ArcWatch: GIS News, Views, and Insights

October 2016

Learn to Rotate Point Symbols in Web Maps

By Bern Szukalski
Esri Technology Evangelist

Symbols on web maps can be rotated based on a numeric value, which is useful for showing, for example, directional items such as where a camera is pointing, a car is moving, or the wind is blowing. The data must have a field containing values that will be used for rotation—typically a compass direction with clockwise values of 0 for north, 90 for east, 180 for south, and so on.

But compass azimuths aren't required for rotating symbols, and you can use any value that makes sense for your needs. You can set the rotation angles to be measured clockwise or counterclockwise, depending on how values are stored.

To learn how to create rotating symbols, download the sample CSV file and follow along. The CSV file contains web camera locations (dummy locations, not actual ones) as well as the direction in which the cameras are pointing, expressed as clockwise compass azimuths.

Step 1—Inspect the data.

Open the file using Microsoft Excel, Notepad, or some other text editor to view the contents. Note that the file contains the latitude-longitude location, as well as the direction, which will be used to rotate the symbol.

Step 2—Add the CSV file data to your map.

In ArcGIS Online, either drag the CSV file data to your map or choose Add, then choose Add Layer from File).

Step 3—Change the style of the location.

When you add the CSV file in step 2 above, Change Style automatically opens. Choose Show location only, and under Location (Single Symbol) click OPTIONS.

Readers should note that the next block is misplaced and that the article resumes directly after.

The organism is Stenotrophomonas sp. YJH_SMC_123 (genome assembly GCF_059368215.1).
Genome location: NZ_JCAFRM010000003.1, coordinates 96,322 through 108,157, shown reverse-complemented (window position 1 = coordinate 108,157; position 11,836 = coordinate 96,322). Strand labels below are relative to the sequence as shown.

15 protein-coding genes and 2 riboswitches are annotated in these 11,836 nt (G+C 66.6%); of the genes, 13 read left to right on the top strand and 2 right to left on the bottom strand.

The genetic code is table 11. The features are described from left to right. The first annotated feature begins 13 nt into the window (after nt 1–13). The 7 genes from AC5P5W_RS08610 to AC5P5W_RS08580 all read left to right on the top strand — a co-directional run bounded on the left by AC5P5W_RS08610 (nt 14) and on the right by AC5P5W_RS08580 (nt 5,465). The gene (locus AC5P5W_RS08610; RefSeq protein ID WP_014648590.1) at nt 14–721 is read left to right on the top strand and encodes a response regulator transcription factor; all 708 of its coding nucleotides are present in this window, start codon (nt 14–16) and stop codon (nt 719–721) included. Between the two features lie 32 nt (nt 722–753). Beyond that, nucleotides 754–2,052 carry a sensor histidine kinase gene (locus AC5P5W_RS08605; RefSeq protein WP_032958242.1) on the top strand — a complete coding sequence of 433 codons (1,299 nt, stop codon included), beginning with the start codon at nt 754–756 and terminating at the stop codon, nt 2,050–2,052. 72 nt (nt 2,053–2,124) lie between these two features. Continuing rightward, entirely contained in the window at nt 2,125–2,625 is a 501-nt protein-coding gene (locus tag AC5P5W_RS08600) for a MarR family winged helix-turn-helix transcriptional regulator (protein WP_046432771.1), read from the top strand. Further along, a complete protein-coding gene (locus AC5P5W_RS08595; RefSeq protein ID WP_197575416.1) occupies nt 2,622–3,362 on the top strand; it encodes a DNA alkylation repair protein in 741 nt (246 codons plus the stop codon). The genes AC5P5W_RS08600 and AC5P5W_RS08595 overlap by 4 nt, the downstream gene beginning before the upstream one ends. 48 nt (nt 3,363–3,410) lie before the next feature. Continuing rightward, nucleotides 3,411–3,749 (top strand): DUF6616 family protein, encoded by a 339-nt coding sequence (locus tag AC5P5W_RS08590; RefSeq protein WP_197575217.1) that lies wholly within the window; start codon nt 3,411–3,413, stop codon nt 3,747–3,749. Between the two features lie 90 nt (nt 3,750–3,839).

Step 4—Click Symbols to change symbols.

Step 5—Choose an arrow.

Choose an arrow symbol from the Arrows category. Since the rotation values are stored as compass directions with 0 pointing north (up), choose an arrow that points up.

Change the symbol size as desired, then click OK.

Step 6—Rotate the symbol.

Check the Rotate symbols (degrees) box, and from the drop-down choose Direction as the field containing values used for rotation. The values are already stored in the expected compass azimuth format described above, so Clockwise (the default) is the correct rotation option.

Save your style changes when finished.

Step 7—View the map.

The map now displays the camera locations, with arrows rotated to show the direction in which each camera is pointing.

A Few Additional Examples

Rotation can be applied to any feature layer in your map. Below is an example showing captured locations for inbound and outbound planes traveling from San Francisco to Los Angeles via San Diego. The layer source is a shapefile, and custom symbols were created to represent the inbound and outbound traffic.

The example below uses a feature service with continually updated wind speed and direction. The symbols are rotated based on direction and sized by speed.

For more information, see Change style.